... when the night attack was made, and they again heard the firing of the muskets. This made Captain Osborn most anxious to land as soon as possible, but as the savages were in such numbers, and the crew of the schooner did not consist of more than twenty-five men, the commander considered it was rash to make the attempt. He did, however, show the utmost anxiety to bring his schooner to an anchor, so as to protect his men, and then agreed ...
— Masterman Ready • Captain Marryat

... tribute that you offer," the Egyptian commander said, "I have no power to agree to any diminution of the terms imposed by the king, and if it be his will that an army invades your country to enforce the former terms, I, with the troops here, must march as ordered, without imputation of having ...
— The Cat of Bubastes - A Tale of Ancient Egypt • G. A. Henty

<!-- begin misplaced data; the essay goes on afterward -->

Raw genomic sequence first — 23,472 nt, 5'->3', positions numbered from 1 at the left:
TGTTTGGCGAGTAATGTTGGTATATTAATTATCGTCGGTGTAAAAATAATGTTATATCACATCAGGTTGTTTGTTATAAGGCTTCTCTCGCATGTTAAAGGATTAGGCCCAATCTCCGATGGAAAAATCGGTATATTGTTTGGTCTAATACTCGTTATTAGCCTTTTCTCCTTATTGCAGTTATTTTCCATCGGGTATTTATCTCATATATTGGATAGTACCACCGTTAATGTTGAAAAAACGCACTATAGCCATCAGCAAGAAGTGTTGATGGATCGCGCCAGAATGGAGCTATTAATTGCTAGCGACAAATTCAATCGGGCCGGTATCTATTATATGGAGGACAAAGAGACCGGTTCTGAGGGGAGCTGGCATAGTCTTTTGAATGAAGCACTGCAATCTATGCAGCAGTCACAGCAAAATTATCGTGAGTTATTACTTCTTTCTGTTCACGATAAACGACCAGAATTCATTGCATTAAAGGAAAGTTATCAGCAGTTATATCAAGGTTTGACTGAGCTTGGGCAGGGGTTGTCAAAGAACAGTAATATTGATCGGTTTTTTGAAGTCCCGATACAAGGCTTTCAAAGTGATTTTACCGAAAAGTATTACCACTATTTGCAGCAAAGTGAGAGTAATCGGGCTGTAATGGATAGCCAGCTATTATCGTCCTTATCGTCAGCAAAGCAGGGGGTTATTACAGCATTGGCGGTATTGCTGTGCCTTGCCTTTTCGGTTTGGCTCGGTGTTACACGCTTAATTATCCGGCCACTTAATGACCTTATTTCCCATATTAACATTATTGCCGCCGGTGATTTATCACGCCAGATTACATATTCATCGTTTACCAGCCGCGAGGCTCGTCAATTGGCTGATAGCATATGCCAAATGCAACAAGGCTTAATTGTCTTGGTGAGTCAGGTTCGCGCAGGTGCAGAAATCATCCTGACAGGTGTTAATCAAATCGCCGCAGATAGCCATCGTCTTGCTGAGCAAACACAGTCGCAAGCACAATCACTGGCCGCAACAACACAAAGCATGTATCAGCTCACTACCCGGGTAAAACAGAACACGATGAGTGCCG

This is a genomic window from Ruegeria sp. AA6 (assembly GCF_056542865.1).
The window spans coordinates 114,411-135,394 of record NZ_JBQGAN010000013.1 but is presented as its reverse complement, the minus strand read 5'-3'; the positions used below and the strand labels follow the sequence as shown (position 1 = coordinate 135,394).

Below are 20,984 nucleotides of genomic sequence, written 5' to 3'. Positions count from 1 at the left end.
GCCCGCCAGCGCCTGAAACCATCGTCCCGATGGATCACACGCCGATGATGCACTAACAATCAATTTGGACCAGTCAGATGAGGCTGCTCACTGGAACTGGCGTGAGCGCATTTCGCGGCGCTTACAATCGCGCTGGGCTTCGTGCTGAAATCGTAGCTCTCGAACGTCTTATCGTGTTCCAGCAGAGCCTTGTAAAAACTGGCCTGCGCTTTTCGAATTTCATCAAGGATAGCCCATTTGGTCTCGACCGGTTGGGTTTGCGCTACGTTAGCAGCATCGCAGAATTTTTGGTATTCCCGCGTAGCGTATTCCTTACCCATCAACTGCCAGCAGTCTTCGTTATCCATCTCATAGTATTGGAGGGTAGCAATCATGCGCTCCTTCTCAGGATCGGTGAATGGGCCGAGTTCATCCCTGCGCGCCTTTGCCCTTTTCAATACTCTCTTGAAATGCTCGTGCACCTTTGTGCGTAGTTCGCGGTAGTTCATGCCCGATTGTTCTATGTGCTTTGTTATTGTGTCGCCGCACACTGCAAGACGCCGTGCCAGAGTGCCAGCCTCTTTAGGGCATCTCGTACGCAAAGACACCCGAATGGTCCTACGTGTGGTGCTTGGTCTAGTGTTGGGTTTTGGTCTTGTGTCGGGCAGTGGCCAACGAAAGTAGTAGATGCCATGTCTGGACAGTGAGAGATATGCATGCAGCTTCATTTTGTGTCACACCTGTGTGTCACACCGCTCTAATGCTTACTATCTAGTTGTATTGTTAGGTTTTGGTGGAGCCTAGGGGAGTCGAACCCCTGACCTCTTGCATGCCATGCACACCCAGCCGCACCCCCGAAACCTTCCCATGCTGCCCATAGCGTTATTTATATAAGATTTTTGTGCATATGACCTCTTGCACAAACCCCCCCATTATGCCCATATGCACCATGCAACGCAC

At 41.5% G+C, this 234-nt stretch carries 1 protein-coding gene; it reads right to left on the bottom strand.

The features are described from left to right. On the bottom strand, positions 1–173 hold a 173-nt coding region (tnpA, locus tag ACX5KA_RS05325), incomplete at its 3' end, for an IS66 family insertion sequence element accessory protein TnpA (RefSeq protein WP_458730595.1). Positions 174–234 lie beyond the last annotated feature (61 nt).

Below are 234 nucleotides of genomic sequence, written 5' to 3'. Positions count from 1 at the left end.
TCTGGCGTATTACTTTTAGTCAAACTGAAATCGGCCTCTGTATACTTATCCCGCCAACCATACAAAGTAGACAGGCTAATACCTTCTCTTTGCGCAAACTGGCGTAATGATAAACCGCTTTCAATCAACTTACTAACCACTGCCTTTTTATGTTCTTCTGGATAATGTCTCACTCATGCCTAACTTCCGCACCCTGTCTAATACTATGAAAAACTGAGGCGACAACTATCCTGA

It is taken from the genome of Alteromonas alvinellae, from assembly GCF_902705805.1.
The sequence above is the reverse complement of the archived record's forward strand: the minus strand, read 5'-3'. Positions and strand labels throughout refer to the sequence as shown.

... defeated the enemy at Losovitz and Prague, were condemned to yield the palm of victory at Collin to their enemy's commander, Marshal Daun. They had fought bravely, desperately for this victory; and when all was over, death would ...
— Frederick The Great and His Family • L. Muhlbach

... change in the commander-in-chief of the army, which had grown from six to sixteen. Finally, a Board of ...
— Marse Henry, Complete - An Autobiography • Henry Watterson



Words linked to "Commander" :   generalissimo, military personnel, armed services, command, SACEUR, Supreme Allied Commander Atlantic, military, naval commander, commissioned naval officer, military officer, military man, SACLANT, military machine, leader, officer, serviceman, commander in chief, war machine, man, armed forces, commandership